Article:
of the university of alabama. with 102000 seats, it's the fifth largest stadium in america...but despite that, match tickets are as rare as hen's teeth. >>jong : every game this season is already sold out? >>walker: correct. only one game in the last 25 has not been sold out here. >>maddox: it's a passion. it goes beyond passion...it's a religion in tuscaloosa and it's something that i think has been a very positive effect on us. >>walker: there are more than 10000 people on a season ticket waiting list right now... >>reporter: meanwhile on a warm saturday morning in atlanta...before another sec game...hundreds of fans have come down to be part of espn's nomadic college gameday programme. last year espn signed a $2 and a quarter billion dollar contract to broadcast sec football for the next 15 years. >>magnus: ...they're the number one conference. you know, their fans are the most passionate, their teams are the most competitive. they've had the last 4 national champions in a row. >>reporter: add another $825m,15 year deal from cbs and you can see why last year the sec, one of america's 11 major col
PBS
Mar 8, 2011 6:00pm PST
, with the fervor that they owned america and no one else could even report -- i can understand why they didn't want us to report on what they were doing. i was a seasoned reporter. lewis needed help. i was the only one crazy enough to work with him. it was an experience of a lifetime. i vowed at the end of that to become a real reporter one of these days. that was my beginning and my introduction to real life politics in america. >> that's certainly to your credit that you would decide to go forward. many may have decided, that's it. i don't want to do this anymore. many dangerous things laid ahead. >> in your book, in 2008, previously known as barry, now president obama, you were at the election night party. you reflected on all of this. could you share what that meant this evening? >> it was at a restaurant. it was has very select group of people -- maybe 80 or so of her friends. we were all watching the returns. i just did not think there was anyway that barack obama would win. even when cnn called him the winner, i couldn't accept it. i wanted them to change stations to check it out. when we de
PBS
Mar 29, 2011 6:00pm PDT
, there is calling for more international support. >> where is america? where is great britain? they should help us. they shod gaps or stopping gaddafi forces from ncing us. >> they say they will not be sending in ground forces. germany is especially opposed to the idea. foreign minister has offered humanitarian help. >> delegates agreed that gaddafi has to go but what should happen to him if he leaves power? italy hasrose exile while france, the u.s., and britain want to see him put before the international criminal court. the british hosts of the conference, however, have been stressing points of unity. >he participants have affirmed the importance of full and swift implementation of the security council resolutionsnd our strong commitment to the sovereignty, independence, territorial integrity, and national unity of libya. weil pursuing additional sanctions on individuals and entities associated with the regime. >> delegates say the ongoing airstrikes against the gaddafi regime are just a first at which must be followed by political process. th he re to set up an international contact group to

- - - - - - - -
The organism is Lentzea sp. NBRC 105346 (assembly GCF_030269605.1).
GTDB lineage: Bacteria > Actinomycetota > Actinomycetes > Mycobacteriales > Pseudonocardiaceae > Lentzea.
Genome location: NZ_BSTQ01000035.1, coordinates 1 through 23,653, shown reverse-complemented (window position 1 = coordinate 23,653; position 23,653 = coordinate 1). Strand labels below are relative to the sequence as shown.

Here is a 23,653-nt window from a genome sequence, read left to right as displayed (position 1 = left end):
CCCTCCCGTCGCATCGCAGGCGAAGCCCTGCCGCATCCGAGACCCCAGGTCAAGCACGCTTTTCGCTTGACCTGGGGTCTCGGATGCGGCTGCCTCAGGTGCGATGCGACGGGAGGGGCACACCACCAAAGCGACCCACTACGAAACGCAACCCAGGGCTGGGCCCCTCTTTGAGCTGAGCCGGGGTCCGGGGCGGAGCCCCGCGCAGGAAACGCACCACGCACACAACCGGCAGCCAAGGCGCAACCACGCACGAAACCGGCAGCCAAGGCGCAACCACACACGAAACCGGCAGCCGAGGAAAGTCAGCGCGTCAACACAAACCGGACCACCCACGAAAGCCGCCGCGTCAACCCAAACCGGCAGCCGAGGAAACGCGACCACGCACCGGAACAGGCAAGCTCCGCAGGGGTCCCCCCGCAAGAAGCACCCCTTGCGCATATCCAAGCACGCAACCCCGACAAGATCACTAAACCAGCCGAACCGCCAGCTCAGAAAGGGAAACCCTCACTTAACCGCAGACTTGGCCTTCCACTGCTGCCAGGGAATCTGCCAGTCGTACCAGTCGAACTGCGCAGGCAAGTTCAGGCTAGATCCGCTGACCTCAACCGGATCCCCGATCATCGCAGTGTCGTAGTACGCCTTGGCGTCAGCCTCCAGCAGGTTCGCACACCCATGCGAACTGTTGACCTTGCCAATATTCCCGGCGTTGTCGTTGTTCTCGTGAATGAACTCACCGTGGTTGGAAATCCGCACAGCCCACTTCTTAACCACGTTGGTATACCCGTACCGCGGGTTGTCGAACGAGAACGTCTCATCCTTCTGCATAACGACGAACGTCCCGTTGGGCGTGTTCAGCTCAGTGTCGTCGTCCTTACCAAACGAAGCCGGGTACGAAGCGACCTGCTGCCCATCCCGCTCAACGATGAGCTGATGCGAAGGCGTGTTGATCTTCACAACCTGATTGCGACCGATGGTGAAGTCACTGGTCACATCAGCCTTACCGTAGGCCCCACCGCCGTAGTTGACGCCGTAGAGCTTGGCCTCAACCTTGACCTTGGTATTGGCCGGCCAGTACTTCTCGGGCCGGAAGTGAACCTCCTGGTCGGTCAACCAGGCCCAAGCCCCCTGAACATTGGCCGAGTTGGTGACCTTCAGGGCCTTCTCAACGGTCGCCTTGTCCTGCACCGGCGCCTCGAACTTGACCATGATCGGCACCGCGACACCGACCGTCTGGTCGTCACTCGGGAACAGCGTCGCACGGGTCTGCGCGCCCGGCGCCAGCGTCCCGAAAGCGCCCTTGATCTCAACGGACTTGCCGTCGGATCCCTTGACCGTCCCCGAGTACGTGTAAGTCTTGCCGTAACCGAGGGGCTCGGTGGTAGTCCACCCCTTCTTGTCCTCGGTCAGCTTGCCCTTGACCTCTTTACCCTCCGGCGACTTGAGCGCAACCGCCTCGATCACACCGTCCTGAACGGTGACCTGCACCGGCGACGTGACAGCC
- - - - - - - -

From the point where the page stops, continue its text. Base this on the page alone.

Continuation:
PBS
Mar 3, 2011 6:00pm PST
of gaddafi. it suggested mediation by a team from latin america, europe, and the middle east. some reports say gaddafi have it -- has accepted the plan. but the opposition has rejected any talks with the embattled leader. benghazi is relatively quiet. but many here believe real peace is impossible while gaddafi is still in power. >> german foreign missed not -- minister guido westerwelle spoke out firmly against any military intervention in libya. he says such a move could be counterproductive. but westerwelle promised to provide humanitarian aid, in particular, the deployment of planes and ships to help with the evacuation of thousands of egyptians currently stranded on the border region between libya and tunisia. the egyptians for one of the biggest migrant communities in libya. but since the unrest began, tens of thousands have tried to flee the country. the united nations is warning of a humanitarian catastrophe. earlier, i spoke with our correspondent and asked how secure benghazi is that the weather had been any renewed fighting there. >> no, not in benghazi. everything is happening
PBS
Mar 11, 2011 6:00pm PST
, tsunami warnings not cover almost all of the pacific rim, from russia to south america. >> the earth and the ocean turned against japan on friday. a massive earthquake hit the country and triggered a tsunami that has devastated much of the country's northeastern shore line. police say more than 300 people have died, most of them in sendai, the city worsted. 500 people are missing. japan's prime minister has declared a nuclear emergency after the cooling system at a nuclear plant failed to people have been ordered to evacuate the area. but authorities in a radiation has been released. a tsunami warnings remain in effect for most of the pacific coastline of or to california. we begin with the latest from japan. >> even as further earthquakes shake japan, the initial cleanup has begun. the sheer size of the catastrophe poses equally enormous challenges. rubble has to be removed and fires need to be brought under control. this is the oil refinery that will likely continue to burn for days. rebuilding infrastructure will be a top priority. transportation has collapsed in cities hit by the
PBS
Mar 21, 2011 6:00pm PDT